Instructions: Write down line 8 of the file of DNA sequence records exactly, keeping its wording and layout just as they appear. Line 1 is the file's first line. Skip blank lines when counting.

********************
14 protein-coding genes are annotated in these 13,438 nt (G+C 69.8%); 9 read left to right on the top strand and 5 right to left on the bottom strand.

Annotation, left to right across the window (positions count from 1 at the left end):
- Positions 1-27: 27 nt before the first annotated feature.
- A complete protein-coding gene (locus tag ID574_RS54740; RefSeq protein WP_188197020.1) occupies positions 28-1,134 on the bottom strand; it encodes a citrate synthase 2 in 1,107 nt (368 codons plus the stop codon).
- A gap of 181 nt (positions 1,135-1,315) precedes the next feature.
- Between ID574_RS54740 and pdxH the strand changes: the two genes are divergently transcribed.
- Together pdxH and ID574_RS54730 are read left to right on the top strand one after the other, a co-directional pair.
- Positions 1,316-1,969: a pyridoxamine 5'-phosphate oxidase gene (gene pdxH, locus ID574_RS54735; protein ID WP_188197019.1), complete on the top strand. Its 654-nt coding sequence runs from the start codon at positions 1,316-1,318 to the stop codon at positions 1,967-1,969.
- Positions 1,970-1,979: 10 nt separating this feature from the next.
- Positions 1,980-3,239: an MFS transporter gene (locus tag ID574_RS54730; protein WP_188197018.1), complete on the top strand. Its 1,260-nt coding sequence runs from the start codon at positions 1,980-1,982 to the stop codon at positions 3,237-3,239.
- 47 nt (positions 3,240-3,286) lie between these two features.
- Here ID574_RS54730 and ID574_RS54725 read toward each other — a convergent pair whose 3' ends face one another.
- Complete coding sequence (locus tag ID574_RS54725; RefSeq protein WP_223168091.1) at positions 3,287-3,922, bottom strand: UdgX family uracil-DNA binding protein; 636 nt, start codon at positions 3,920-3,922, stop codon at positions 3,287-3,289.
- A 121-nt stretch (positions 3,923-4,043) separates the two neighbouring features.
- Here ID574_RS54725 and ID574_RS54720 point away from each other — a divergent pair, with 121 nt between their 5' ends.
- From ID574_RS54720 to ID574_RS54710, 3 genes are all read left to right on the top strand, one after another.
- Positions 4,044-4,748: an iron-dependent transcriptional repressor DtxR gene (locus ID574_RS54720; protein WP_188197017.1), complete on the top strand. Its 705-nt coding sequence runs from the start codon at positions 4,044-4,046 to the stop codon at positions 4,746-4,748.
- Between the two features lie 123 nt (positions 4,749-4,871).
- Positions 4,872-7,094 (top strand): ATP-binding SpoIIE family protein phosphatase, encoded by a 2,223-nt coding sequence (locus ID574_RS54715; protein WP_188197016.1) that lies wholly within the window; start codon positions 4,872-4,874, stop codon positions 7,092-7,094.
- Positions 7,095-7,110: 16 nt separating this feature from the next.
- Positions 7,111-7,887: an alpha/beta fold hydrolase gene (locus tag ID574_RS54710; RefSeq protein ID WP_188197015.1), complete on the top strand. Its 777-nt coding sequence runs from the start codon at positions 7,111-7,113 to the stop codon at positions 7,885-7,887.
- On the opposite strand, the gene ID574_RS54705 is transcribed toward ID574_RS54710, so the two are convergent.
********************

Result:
- Positions 1,316-1,969: a pyridoxamine 5'-phosphate oxidase gene (gene pdxH, locus ID574_RS54735; protein ID WP_188197019.1), complete on the top strand. Its 654-nt coding sequence runs from the start codon at positions 1,316-1,318 to the stop codon at positions 1,967-1,969.